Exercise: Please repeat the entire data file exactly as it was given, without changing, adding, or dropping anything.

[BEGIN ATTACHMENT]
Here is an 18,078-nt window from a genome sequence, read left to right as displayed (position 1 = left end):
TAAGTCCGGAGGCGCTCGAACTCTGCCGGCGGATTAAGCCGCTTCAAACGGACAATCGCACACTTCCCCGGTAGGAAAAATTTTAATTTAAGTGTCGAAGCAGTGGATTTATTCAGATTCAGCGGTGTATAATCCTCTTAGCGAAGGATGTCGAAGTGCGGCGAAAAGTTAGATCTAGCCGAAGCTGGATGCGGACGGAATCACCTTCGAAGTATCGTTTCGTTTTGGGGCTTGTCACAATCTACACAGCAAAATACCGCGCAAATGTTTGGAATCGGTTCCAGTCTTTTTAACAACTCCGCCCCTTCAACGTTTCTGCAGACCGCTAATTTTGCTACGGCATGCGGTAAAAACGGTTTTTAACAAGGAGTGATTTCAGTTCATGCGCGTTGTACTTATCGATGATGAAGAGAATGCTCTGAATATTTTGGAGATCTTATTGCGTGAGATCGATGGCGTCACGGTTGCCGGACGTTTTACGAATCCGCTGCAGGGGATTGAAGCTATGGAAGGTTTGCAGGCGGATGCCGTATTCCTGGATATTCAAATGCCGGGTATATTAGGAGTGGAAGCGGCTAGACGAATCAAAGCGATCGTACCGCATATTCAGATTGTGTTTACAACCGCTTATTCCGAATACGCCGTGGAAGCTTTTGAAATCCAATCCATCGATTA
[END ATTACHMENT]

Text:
Here is an 18,078-nt window from a genome sequence, read left to right as displayed (position 1 = left end):
TAAGTCCGGAGGCGCTCGAACTCTGCCGGCGGATTAAGCCGCTTCAAACGGACAATCGCACACTTCCCCGGTAGGAAAAATTTTAATTTAAGTGTCGAAGCAGTGGATTTATTCAGATTCAGCGGTGTATAATCCTCTTAGCGAAGGATGTCGAAGTGCGGCGAAAAGTTAGATCTAGCCGAAGCTGGATGCGGACGGAATCACCTTCGAAGTATCGTTTCGTTTTGGGGCTTGTCACAATCTACACAGCAAAATACCGCGCAAATGTTTGGAATCGGTTCCAGTCTTTTTAACAACTCCGCCCCTTCAACGTTTCTGCAGACCGCTAATTTTGCTACGGCATGCGGTAAAAACGGTTTTTAACAAGGAGTGATTTCAGTTCATGCGCGTTGTACTTATCGATGATGAAGAGAATGCTCTGAATATTTTGGAGATCTTATTGCGTGAGATCGATGGCGTCACGGTTGCCGGACGTTTTACGAATCCGCTGCAGGGGATTGAAGCTATGGAAGGTTTGCAGGCGGATGCCGTATTCCTGGATATTCAAATGCCGGGTATATTAGGAGTGGAAGCGGCTAGACGAATCAAAGCGATCGTACCGCATATTCAGATTGTGTTTACAACCGCTTATTCCGAATACGCCGTGGAAGCTTTTGAAATCCAATCCATCGATTA